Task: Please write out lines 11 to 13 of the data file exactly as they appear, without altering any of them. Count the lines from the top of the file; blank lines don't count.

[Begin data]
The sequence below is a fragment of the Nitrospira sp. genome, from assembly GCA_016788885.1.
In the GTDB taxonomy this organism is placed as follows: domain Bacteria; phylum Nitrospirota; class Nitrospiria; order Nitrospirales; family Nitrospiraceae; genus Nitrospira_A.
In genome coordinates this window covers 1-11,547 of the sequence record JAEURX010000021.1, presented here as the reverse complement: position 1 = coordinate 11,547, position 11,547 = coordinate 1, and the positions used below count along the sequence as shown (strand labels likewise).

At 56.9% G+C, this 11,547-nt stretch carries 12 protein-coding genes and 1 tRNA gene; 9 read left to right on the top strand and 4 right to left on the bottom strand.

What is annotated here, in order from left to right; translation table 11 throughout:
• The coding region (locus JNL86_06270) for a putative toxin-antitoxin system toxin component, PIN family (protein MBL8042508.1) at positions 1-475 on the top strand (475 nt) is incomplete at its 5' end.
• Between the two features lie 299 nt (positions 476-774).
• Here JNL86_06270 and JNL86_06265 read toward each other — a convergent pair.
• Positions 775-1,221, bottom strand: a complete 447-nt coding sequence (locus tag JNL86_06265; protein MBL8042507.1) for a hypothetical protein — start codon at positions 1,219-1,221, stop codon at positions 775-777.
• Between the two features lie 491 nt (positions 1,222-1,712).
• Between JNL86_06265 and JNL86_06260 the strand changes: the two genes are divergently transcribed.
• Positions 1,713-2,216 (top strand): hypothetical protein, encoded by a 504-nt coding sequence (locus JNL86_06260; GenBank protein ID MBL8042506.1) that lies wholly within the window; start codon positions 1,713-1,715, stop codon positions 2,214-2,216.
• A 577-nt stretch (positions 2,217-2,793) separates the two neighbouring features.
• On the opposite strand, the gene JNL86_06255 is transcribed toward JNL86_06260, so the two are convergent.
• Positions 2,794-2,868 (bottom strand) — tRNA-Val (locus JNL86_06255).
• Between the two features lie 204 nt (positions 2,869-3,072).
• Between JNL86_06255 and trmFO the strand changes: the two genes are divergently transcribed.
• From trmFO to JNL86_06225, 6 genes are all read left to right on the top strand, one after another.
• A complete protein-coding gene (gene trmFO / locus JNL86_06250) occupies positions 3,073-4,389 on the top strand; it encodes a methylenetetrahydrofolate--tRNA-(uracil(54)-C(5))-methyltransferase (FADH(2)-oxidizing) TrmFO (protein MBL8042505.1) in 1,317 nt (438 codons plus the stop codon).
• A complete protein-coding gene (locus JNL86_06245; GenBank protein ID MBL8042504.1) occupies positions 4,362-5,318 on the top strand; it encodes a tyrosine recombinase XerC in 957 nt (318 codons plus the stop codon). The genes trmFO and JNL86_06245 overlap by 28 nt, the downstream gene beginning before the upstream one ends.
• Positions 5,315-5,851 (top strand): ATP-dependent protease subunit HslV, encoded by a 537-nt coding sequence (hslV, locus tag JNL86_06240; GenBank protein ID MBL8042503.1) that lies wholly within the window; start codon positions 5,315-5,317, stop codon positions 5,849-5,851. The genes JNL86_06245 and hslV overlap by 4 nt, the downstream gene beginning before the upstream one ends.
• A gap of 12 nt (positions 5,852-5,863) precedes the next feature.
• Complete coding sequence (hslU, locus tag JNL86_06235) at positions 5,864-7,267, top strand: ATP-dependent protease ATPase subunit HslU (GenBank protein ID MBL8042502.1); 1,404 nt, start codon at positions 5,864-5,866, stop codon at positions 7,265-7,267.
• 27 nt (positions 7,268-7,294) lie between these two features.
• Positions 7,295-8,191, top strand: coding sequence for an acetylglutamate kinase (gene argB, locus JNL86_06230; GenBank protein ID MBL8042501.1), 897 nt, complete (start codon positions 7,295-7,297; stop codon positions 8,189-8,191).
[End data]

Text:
• Between JNL86_06265 and JNL86_06260 the strand changes: the two genes are divergently transcribed.
• Positions 1,713-2,216 (top strand): hypothetical protein, encoded by a 504-nt coding sequence (locus JNL86_06260; GenBank protein ID MBL8042506.1) that lies wholly within the window; start codon positions 1,713-1,715, stop codon positions 2,214-2,216.
• A 577-nt stretch (positions 2,217-2,793) separates the two neighbouring features.